Tableware and design history
Richard's first ceramic collaborations were inspired when he was working with top chefs creating 'The Star Chefs Cookbook' back in 1997, including one between the chef Gordon Ramsay and Villeroy & Boch Pottery to create an Aubergine design porcelain dress plate
In 1998 whilst creating paintings of Michelin Star chefs, their kitchens and dishes we was invited to bring his food and ingredient paintings to Borough Market which had started a retail market after Henrietta Green held a successful Food Lovers Fair. In the early years the Borough Market retail market took place once a month this interaction between producers, chefs and the public fed and inspired Richard Bramble to developed from his Borough Market Stall this concept on ceramics taking his ingredient studies (Red Mullet, Lobster, John Dory, Crab, Squid, Mackerel, Aubergine, Fennel, Saffron, Wines, Champagnes and more...) that featured in the book as well as new ones and using a summary of the text around the plate rims, he created an ingredient plate design range. Both Villeroy & Boch and Wedgwood potteries considered producing these ranges but due to the specialist nature Richard chose Jersey Pottery to work with to make the ceramics.
Jersey Pottery based in the Channel Islands was established in 1946 and was located in Gorey Village on the east side of the island of Jersey where it had numerous kilns with the ability to manufacture and decorate earthenware plates, bowls and mugs. Richard Bramble’s fish and shellfish designs painted from his fishing and diving experiences in the sea off the Dorset coast in England and islands of the Outer Hebrides in Scotland appealed greatly to islanders and visitors to Jersey too, highly appropriate being an island surrounded by sea with an abundance of the sames species of fish and shellfish. Jersey Pottery being close to France called the specific designs Richard Bramble had licenced to them for decoration on ceramics ‘Fruit de Mer’ the French name for fruits of the sea. Richard Bramble called the range ‘Fish & Shellfish’ to include many fish and shellfish designs not licensed to Jersey Pottery on the British mainland.
The first plates made at Jersey Pottery were ovals in earthware but Richard Bramble had always wanted to create a range on porcelain being harder wearing and ideal for home use, so he developed and refined his original plate designs from the 'Star Chefs Cook Book' days and with Jersey Pottery chose whiteware pieces in fine Limoges porcelain to create a new range on fine porcelain. Over the years the range moved onto fine Bohemia European porcelain, which comes from a pottery just outside Prague well known for its quality of porcelain and glass crystal. The move maintained the quality but kept the items affordable.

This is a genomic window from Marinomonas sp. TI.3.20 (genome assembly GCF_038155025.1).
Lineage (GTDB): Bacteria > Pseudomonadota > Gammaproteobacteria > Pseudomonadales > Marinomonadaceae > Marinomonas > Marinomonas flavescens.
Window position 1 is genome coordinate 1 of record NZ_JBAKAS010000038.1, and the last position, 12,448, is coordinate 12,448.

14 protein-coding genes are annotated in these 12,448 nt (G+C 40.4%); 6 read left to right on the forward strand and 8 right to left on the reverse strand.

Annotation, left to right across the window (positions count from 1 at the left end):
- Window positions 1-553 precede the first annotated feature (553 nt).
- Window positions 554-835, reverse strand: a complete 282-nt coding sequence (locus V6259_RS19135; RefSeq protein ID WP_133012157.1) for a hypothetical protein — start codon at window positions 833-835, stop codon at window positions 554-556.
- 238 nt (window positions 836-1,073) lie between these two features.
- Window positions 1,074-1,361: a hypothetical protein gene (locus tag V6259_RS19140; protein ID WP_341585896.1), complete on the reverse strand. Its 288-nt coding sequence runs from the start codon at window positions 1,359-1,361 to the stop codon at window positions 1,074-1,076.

In 2010 Jersey Pottery factory closed and the site in Gorey Village was sold off for development with most of their manufacturing out sourced. After a working relationship of over eighteen years due to the changing nature of Jersey Pottery as a company which was not compatible to the way Richard Bramble worked and the licences of his designs that Jersey Pottery used, the licences were not subsequently renewed in 2016. Richard Bramble now personally overseas all manufacturing of his designs maintaining the highest quality on the same fine European porcelain Jersey Pottery was using thus allowing collectors of Richard Bramble ceramics to continue adding to their collection with matching pieces for birthdays, weddings, gift lists, dining rooms and the kitchen.
The collection has expanded with a complementary range of kitchen accessories including tablemats, cutting boards, textiles and greeting with the bone china mugs and jugs decorated in Stoke-on-Trent. Various specific commissions from companies like the cheesemongers Paxton & Whitfield creating the cheese plate range, have helped support development of the collection. Richard Bramble is often commissioned to create special or commemorative pieces too: the Watercress design was commissioned by the British Watercress farmers, a Jersey Royal Potato bowl by Jersey Tourism to commemorate the 125th Anniversary of the Jersey Royal on the island of Jersey in the Channel Islands, and an Almonds plate by the Californian Almond Board in the USA.
Making the ceramics
The ceramics need to be fired twice in a kiln. First the white porcelain ceramics are made in a mould, clear glazed and fired in a kiln up to 1350° over 12 hours. The designs which have been silkscreen printed onto transfer paper are placed on the glazed ceramics. They are then fired again up to 810° over 8 hours. This creates an extremely fine hard wearing porcelain ceramic (restaurants use porcelain as it does not chip easily).
The original paintings are first digitally scanned and broken down into individual colour separations, one per screen. Each colour is silkscreen printed on to transfer paper building up the design, and using 8 or more ceramic ink colours/screens (most ceramics use only 4 colours for transfers). Although it is expensive using so many colours and screens, and lots of proofing goes on before the finished sheets are approved for the main print run, the images are as good as the original paintings. These are printed in Europe and then the transfers are cut out from each sheet by hand, soaked in water which separates the transfer from the base sheet and placed on the glazed ceramics. Once fired the colours sink into the glaze making them permanent.